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|Oracle VM Server for SPARC 2.2 Administration Guide Oracle VM Server for SPARC|
You can use dynamic CPU threading controls to optimize workload performance on SPARC T4 systems.
These threading controls enable you to specify the number of hardware threads to be activated per core. Existing applications can take advantage of the dynamic threading performance benefits for SPARC CPUs without having to be rewritten or recompiled.
This section describes how to use the CPU threading controls to optimize CPU performance on SPARC T4 systems. CPU performance can be optimized for maximum throughput by tuning CPU cores to use a maximum number of CPU threads. By default, the CPU is tuned for maximum throughput. Or, CPU performance can be optimized for CPU-bound workloads by tuning CPU cores to maximize the number of instructions per cycle (IPC).
On SPARC T4 systems, you can optimize CPU performance by specifying the CPU threading mode. The threading mode can be set dynamically and independently for each domain on the system. A reboot is not required to change the threading mode, and the set mode is maintained across domain reboots and platform power cycles.
By selecting the appropriate CPU threading mode, you can improve the performance of applications and workloads that are running on a domain. You can select a threading mode that either maximizes throughput or maximizes the number of instructions per cycle, as follows:
Maximizing for throughput (max-throughput). Workloads that benefit most from high throughput run a lot of software and perform a lot of I/O operations. When you optimize for maximum throughput, you enable CPU cores to concurrently run a maximum number of hardware threads. This mode is best for running mixed application workloads and workloads that are highly multi-threaded, such as those performed by web servers, database servers, and file servers. This mode is used by default and is also used on older SPARC T-series platforms, such as SPARC T3 platforms.
Maximizing for IPC (max-ipc). Workloads that benefit most from high IPC are typically CPU bound, single-threaded applications, such as systems that run intensive arithmetic computations. When you optimize for maximum IPC, you enable a CPU thread to execute more instructions per CPU cycle. This optimization is achieved by reducing the number of CPU threads that are concurrently active on the same CPU core.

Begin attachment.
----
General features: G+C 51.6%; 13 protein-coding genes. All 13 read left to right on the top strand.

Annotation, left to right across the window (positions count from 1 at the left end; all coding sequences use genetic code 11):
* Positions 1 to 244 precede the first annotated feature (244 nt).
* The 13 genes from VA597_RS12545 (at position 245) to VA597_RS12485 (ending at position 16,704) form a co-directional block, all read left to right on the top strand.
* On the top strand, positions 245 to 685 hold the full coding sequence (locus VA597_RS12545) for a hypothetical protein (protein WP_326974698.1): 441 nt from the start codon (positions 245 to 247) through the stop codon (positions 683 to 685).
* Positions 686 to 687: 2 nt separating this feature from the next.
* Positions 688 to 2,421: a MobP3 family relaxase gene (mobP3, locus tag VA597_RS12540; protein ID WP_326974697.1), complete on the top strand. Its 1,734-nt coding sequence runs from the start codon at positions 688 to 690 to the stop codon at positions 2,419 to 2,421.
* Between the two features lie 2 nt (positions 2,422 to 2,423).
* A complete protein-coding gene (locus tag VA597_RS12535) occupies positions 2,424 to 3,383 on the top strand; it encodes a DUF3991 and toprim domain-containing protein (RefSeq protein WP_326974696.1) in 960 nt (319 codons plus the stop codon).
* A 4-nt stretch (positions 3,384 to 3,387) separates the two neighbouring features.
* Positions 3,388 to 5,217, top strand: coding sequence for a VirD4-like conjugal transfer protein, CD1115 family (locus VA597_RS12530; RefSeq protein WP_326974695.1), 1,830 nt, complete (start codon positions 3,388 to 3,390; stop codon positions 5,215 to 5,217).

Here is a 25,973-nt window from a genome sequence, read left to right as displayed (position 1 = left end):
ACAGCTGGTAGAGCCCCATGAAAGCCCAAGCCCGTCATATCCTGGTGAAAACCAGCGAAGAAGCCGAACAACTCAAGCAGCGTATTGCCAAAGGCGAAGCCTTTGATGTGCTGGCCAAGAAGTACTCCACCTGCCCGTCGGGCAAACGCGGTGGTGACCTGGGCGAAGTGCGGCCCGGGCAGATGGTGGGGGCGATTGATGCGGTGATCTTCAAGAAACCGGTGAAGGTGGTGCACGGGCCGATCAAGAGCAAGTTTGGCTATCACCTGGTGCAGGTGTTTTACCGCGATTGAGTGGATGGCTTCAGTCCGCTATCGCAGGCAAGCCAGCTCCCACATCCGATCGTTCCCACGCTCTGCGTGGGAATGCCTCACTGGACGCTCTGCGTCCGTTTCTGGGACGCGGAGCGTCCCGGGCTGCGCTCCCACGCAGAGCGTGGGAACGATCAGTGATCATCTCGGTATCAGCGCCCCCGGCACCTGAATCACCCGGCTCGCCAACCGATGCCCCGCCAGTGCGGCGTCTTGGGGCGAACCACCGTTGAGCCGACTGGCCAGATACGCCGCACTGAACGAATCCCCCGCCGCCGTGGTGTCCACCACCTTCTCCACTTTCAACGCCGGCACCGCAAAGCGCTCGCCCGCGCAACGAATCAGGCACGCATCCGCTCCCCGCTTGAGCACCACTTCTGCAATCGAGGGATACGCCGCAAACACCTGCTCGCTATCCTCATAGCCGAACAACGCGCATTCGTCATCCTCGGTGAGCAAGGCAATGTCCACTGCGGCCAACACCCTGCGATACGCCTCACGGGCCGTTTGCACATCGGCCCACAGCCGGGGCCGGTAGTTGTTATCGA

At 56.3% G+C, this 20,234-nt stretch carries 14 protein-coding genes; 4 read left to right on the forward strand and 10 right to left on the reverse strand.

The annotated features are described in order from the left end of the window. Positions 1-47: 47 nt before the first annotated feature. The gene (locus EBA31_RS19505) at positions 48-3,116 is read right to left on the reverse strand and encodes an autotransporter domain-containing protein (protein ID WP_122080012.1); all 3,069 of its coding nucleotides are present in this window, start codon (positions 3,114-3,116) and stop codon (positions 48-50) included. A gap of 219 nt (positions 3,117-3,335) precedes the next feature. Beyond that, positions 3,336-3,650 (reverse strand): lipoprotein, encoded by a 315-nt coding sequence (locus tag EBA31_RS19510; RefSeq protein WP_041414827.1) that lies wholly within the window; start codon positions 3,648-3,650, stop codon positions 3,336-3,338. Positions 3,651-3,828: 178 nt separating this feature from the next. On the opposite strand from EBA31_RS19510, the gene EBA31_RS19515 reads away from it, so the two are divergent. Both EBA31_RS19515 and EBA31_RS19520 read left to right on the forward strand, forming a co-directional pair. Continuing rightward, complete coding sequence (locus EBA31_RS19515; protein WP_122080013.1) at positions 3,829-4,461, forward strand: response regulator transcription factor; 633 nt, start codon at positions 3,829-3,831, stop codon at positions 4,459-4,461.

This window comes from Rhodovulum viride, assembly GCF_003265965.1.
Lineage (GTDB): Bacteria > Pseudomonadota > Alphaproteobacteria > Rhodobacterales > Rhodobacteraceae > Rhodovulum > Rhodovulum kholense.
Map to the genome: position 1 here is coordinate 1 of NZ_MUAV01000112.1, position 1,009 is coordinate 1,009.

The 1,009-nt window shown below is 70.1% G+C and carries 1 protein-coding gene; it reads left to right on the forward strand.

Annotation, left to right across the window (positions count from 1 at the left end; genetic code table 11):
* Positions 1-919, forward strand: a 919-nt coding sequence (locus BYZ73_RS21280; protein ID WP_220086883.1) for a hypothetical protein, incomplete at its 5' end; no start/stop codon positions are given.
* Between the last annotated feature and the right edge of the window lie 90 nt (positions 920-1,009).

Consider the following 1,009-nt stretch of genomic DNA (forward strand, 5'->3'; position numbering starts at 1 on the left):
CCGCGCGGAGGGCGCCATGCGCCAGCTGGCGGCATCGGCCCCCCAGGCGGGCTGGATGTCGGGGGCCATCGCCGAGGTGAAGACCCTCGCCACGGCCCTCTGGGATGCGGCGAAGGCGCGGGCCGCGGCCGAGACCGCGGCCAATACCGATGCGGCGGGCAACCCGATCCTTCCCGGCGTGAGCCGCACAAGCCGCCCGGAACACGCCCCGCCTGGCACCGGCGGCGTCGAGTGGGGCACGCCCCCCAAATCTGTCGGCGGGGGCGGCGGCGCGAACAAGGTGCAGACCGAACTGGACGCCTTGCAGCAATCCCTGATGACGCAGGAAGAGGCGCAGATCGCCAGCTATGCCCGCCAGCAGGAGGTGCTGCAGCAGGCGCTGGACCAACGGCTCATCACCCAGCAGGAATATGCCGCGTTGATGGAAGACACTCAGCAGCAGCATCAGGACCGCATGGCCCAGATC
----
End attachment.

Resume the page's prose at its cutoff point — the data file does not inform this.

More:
Select the CPU threading mode for a domain by using the ldm add-domain or ldm set-domain command to set the threading property.
ldm add-domain [threading=max-throughput|max-ipc] ldom ldm set-domain [threading=max-throughput|max-ipc] ldom
The threading property is used to dynamically change the threading mode by specifying one of the following values:
max-throughput. Use this value to select the threading mode that maximizes throughput. This mode activates all threads that are assigned to the domain. This mode is used by default and is also selected if you do not specify any mode (threading=).
max-ipc. Use this value to select the threading mode that maximizes the number of instructions per cycle (IPC). When you use this mode on the SPARC T4 platform, only one thread is active for each CPU core that is assigned to the domain. Selecting this mode requires that the domain is configured with the whole-core constraint.
Use the ldm add-core or ldm set-core command to configure the whole-core constraint. See the ldm(1M) man page.
Note that changing the threading mode dynamically activates or deactivates CPU threads. So, the number of virtual CPUs that are available in the domain also dynamically changes.
The max-ipc threading mode leverages the whole-core constraint, so you must abide by the whole-core constraint requirements and restrictions to do the following:
Change the number of cores that are allocated to a domain.
Enable or disable the whole-core constraint.
Thus, to dynamically change the threading mode of a running domain to max-ipc mode, you must configure the domain with the whole-core constraint.
You can use the following commands to view the threading property value:
The ldm list -o resmgmt command shows the constraints. The following example output shows that the threading property is set to max-ipc:
# ldm list -o resmgmt ldg1 NAME ldg1 CONSTRAINT whole-core max-cores=3 threading=max-ipc
The ldm list -o cpu command shows the deactivated virtual CPUs by specifying a value of 0 in the UTIL column. The bold text in the following max-ipc example shows that only one thread is activated per CPU:
# ldm list -o cpu ldg1 NAME ldg1 VCPU VID PID CID UTIL STRAND 0 8 1 0.3% 100% 1 9 1 0 100% 2 10 1 0 100% 3 11 1 0 100% 4 12 1 0 100% 5 13 1 0 100% 6 14 1 0 100% 7 15 1 0 100% 8 24 2 0.4% 100% ...
The ldm list -l command includes all the information about the specified domain. The bold text in the following example shows that the threading property is set to max-ipc:
# ldm list -l ldg1 ... VID PID CID UTIL STRAND 0 8 1 0.6% 100% 1 9 1 0 100% 2 10 1 0 100% 3 11 1 0 100% 4 12 1 0 100% 5 13 1 0 100% 6 14 1 0 100% ... CONSTRAINT whole-core max-cores=3 threading=max-ipc ...
The threading controls feature has the following restrictions:
The whole-core constraint restrictions apply. See CPU Allocation.
The threading property value does not persist across a domain migration.
The threading property cannot be set to max-ipc while power management (PM) is enabled.
When PM runs, all domains must have the threading property set to max-throughput.